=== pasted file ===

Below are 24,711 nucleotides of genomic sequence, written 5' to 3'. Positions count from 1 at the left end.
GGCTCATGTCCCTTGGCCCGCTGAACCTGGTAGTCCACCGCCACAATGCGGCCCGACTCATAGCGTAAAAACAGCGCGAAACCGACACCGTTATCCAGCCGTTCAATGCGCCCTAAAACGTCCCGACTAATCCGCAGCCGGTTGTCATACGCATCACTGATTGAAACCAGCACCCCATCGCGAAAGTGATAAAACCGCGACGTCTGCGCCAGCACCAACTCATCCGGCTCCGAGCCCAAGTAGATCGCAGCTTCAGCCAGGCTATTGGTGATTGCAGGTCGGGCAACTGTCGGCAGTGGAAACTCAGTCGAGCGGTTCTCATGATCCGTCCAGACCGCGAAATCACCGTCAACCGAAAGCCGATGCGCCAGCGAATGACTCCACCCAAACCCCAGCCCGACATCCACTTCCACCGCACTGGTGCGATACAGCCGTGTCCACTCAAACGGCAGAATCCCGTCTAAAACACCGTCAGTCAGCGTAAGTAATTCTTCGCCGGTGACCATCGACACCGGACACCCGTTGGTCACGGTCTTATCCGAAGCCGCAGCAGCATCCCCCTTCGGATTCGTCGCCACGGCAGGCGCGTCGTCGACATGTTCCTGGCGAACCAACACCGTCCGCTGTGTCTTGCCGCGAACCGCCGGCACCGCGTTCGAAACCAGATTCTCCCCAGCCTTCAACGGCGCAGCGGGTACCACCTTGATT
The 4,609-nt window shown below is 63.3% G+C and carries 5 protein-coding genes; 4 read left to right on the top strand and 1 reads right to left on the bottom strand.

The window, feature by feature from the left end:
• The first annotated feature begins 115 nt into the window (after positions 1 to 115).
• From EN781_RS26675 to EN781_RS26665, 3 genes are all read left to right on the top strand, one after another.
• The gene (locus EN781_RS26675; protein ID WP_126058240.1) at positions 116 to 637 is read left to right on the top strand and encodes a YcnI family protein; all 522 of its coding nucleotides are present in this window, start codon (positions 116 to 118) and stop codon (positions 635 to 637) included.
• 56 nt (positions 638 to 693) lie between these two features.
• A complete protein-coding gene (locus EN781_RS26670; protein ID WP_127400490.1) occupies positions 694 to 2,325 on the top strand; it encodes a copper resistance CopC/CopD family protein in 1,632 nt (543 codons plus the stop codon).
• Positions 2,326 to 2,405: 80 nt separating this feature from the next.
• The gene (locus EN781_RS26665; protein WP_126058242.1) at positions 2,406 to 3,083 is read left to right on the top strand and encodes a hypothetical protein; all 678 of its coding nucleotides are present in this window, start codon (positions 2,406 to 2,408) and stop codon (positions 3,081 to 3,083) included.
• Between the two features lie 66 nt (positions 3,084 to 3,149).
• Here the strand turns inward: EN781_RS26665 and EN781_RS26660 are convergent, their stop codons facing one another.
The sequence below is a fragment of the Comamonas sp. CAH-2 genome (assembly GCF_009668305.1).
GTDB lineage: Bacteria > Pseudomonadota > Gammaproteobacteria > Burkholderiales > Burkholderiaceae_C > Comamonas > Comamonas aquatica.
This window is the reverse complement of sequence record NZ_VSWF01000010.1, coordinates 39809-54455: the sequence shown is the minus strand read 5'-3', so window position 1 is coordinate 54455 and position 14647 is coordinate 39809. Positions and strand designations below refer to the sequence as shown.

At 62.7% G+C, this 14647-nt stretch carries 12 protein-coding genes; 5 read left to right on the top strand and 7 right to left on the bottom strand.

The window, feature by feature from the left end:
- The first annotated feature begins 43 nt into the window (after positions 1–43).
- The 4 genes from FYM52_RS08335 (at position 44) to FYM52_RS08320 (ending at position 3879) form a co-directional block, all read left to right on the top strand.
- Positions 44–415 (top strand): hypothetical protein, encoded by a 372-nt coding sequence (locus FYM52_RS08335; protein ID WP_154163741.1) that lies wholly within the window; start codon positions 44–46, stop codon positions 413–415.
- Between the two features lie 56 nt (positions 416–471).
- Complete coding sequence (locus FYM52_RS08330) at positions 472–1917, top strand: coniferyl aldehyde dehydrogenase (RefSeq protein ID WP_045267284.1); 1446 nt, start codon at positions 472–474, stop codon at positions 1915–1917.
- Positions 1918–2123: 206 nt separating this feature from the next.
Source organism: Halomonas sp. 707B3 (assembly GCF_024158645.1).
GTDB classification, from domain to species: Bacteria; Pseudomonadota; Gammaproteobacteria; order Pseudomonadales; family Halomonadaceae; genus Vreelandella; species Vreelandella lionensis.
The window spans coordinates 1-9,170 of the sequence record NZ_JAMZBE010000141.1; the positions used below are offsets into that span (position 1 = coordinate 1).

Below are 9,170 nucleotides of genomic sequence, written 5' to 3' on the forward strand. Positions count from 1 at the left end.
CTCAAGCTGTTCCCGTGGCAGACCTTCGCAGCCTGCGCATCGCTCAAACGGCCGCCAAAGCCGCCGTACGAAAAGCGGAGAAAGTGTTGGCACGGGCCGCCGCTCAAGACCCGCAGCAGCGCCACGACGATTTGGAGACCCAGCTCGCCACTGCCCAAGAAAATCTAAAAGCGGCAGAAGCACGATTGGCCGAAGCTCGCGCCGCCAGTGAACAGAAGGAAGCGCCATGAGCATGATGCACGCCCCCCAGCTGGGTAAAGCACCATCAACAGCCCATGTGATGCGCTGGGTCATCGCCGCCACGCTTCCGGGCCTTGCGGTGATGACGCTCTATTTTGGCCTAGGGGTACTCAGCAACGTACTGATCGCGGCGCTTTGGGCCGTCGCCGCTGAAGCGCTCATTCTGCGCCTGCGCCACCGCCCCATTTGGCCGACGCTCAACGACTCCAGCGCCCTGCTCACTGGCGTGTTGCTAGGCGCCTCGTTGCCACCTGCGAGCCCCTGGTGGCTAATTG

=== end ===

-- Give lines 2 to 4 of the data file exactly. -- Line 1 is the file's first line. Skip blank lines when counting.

GGCTCATGTCCCTTGGCCCGCTGAACCTGGTAGTCCACCGCCACAATGCGGCCCGACTCATAGCGTAAAAACAGCGCGAAACCGACACCGTTATCCAGCCGTTCAATGCGCCCTAAAACGTCCCGACTAATCCGCAGCCGGTTGTCATACGCATCACTGATTGAAACCAGCACCCCATCGCGAAAGTGATAAAACCGCGACGTCTGCGCCAGCACCAACTCATCCGGCTCCGAGCCCAAGTAGATCGCAGCTTCAGCCAGGCTATTGGTGATTGCAGGTCGGGCAACTGTCGGCAGTGGAAACTCAGTCGAGCGGTTCTCATGATCCGTCCAGACCGCGAAATCACCGTCAACCGAAAGCCGATGCGCCAGCGAATGACTCCACCCAAACCCCAGCCCGACATCCACTTCCACCGCACTGGTGCGATACAGCCGTGTCCACTCAAACGGCAGAATCCCGTCTAAAACACCGTCAGTCAGCGTAAGTAATTCTTCGCCGGTGACCATCGACACCGGACACCCGTTGGTCACGGTCTTATCCGAAGCCGCAGCAGCATCCCCCTTCGGATTCGTCGCCACGGCAGGCGCGTCGTCGACATGTTCCTGGCGAACCAACACCGTCCGCTGTGTCTTGCCGCGAACCGCCGGCACCGCGTTCGAAACCAGATTCTCCCCAGCCTTCAACGGCGCAGCGGGTACCACCTTGATT
The 4,609-nt window shown below is 63.3% G+C and carries 5 protein-coding genes; 4 read left to right on the top strand and 1 reads right to left on the bottom strand.

The window, feature by feature from the left end: